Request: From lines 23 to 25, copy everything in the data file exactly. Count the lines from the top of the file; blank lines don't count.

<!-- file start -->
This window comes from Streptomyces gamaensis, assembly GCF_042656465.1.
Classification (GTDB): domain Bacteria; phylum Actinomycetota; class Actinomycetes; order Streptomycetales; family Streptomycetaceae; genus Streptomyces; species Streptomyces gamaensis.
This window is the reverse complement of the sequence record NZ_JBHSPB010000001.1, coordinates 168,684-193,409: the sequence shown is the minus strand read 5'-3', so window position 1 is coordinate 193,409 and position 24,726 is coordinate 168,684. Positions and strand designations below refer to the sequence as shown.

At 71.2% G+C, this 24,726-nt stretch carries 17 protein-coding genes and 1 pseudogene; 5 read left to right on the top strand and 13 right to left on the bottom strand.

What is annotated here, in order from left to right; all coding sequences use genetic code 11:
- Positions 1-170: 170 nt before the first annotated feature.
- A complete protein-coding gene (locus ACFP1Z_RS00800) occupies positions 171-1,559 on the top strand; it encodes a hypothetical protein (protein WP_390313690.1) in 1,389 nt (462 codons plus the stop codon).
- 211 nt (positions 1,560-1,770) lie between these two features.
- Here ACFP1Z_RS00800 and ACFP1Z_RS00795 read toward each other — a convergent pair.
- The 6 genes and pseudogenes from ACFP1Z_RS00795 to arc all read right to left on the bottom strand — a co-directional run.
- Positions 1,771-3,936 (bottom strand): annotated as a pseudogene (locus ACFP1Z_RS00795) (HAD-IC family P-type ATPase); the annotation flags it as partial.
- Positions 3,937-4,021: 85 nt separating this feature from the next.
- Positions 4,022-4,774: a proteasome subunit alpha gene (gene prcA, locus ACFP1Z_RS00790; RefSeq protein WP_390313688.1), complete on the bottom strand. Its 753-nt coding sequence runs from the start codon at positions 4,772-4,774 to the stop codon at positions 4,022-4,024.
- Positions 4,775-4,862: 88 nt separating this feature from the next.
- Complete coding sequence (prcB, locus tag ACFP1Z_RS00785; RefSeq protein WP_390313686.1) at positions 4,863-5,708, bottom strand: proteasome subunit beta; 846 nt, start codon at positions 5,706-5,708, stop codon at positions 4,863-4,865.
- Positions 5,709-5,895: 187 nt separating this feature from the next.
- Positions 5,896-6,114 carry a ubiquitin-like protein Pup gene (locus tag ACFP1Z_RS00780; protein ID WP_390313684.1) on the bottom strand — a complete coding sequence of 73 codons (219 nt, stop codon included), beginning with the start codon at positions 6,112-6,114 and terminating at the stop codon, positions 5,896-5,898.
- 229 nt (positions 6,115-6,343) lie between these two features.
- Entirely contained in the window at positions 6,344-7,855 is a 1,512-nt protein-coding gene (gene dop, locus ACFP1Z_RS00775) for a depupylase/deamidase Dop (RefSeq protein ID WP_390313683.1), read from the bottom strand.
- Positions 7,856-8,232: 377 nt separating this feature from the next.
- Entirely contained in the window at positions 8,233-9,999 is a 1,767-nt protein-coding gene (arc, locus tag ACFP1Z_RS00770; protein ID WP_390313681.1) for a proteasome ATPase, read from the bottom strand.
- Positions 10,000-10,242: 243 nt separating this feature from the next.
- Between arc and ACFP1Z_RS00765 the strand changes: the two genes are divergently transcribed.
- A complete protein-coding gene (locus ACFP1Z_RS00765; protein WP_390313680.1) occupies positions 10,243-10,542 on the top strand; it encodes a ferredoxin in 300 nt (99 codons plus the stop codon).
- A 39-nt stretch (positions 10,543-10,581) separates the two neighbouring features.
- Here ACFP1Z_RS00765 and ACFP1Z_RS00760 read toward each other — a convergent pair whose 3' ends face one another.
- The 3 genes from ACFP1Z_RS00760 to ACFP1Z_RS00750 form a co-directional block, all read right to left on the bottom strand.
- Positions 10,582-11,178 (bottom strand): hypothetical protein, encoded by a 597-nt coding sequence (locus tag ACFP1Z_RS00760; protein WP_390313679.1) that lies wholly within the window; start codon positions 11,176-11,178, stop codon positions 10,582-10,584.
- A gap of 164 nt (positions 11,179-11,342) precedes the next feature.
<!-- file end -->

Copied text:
- Between arc and ACFP1Z_RS00765 the strand changes: the two genes are divergently transcribed.
- A complete protein-coding gene (locus ACFP1Z_RS00765; protein WP_390313680.1) occupies positions 10,243-10,542 on the top strand; it encodes a ferredoxin in 300 nt (99 codons plus the stop codon).
- A 39-nt stretch (positions 10,543-10,581) separates the two neighbouring features.